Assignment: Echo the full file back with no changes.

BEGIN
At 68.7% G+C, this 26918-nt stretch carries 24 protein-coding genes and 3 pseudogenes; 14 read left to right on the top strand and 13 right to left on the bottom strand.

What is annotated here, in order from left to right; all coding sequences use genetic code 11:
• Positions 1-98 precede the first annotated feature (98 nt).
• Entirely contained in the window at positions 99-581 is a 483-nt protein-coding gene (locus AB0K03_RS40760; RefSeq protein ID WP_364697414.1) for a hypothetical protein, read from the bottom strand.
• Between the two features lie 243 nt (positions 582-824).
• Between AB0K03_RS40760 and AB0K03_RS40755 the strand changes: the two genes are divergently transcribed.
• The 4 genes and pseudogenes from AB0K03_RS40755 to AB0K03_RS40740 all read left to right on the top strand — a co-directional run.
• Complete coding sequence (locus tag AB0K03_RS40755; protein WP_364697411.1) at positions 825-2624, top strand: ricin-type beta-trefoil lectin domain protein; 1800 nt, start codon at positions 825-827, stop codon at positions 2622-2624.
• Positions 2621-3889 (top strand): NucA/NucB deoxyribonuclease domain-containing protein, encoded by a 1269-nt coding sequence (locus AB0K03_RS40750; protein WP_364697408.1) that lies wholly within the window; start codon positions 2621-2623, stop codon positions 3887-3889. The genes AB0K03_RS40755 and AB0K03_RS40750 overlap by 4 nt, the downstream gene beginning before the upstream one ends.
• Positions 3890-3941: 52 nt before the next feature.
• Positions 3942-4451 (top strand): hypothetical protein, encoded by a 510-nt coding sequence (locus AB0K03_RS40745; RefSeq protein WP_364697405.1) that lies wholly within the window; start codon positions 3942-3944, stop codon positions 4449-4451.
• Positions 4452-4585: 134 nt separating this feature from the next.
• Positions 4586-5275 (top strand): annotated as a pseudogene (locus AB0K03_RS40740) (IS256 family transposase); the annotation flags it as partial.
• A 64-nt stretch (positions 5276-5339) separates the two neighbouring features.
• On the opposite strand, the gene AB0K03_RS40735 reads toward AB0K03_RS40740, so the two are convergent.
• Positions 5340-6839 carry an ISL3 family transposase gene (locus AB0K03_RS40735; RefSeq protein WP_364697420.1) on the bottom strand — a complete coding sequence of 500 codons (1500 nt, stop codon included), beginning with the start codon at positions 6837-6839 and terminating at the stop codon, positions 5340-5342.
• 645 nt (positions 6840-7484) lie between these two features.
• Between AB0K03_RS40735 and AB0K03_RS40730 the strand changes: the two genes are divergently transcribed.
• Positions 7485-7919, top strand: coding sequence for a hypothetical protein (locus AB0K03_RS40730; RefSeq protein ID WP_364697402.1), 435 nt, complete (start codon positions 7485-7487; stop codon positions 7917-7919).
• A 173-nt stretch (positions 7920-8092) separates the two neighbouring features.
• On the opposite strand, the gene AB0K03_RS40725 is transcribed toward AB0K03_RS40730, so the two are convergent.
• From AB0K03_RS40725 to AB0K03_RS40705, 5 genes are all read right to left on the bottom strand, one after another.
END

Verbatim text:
At 68.7% G+C, this 26918-nt stretch carries 24 protein-coding genes and 3 pseudogenes; 14 read left to right on the top strand and 13 right to left on the bottom strand.

What is annotated here, in order from left to right; all coding sequences use genetic code 11:
• Positions 1-98 precede the first annotated feature (98 nt).
• Entirely contained in the window at positions 99-581 is a 483-nt protein-coding gene (locus AB0K03_RS40760; RefSeq protein ID WP_364697414.1) for a hypothetical protein, read from the bottom strand.
• Between the two features lie 243 nt (positions 582-824).
• Between AB0K03_RS40760 and AB0K03_RS40755 the strand changes: the two genes are divergently transcribed.
• The 4 genes and pseudogenes from AB0K03_RS40755 to AB0K03_RS40740 all read left to right on the top strand — a co-directional run.
• Complete coding sequence (locus tag AB0K03_RS40755; protein WP_364697411.1) at positions 825-2624, top strand: ricin-type beta-trefoil lectin domain protein; 1800 nt, start codon at positions 825-827, stop codon at positions 2622-2624.
• Positions 2621-3889 (top strand): NucA/NucB deoxyribonuclease domain-containing protein, encoded by a 1269-nt coding sequence (locus AB0K03_RS40750; protein WP_364697408.1) that lies wholly within the window; start codon positions 2621-2623, stop codon positions 3887-3889. The genes AB0K03_RS40755 and AB0K03_RS40750 overlap by 4 nt, the downstream gene beginning before the upstream one ends.
• Positions 3890-3941: 52 nt before the next feature.
• Positions 3942-4451 (top strand): hypothetical protein, encoded by a 510-nt coding sequence (locus AB0K03_RS40745; RefSeq protein WP_364697405.1) that lies wholly within the window; start codon positions 3942-3944, stop codon positions 4449-4451.
• Positions 4452-4585: 134 nt separating this feature from the next.
• Positions 4586-5275 (top strand): annotated as a pseudogene (locus AB0K03_RS40740) (IS256 family transposase); the annotation flags it as partial.
• A 64-nt stretch (positions 5276-5339) separates the two neighbouring features.
• On the opposite strand, the gene AB0K03_RS40735 reads toward AB0K03_RS40740, so the two are convergent.
• Positions 5340-6839 carry an ISL3 family transposase gene (locus AB0K03_RS40735; RefSeq protein WP_364697420.1) on the bottom strand — a complete coding sequence of 500 codons (1500 nt, stop codon included), beginning with the start codon at positions 6837-6839 and terminating at the stop codon, positions 5340-5342.
• 645 nt (positions 6840-7484) lie between these two features.
• Between AB0K03_RS40735 and AB0K03_RS40730 the strand changes: the two genes are divergently transcribed.
• Positions 7485-7919, top strand: coding sequence for a hypothetical protein (locus AB0K03_RS40730; RefSeq protein ID WP_364697402.1), 435 nt, complete (start codon positions 7485-7487; stop codon positions 7917-7919).
• A 173-nt stretch (positions 7920-8092) separates the two neighbouring features.
• On the opposite strand, the gene AB0K03_RS40725 is transcribed toward AB0K03_RS40730, so the two are convergent.
• From AB0K03_RS40725 to AB0K03_RS40705, 5 genes are all read right to left on the bottom strand, one after another.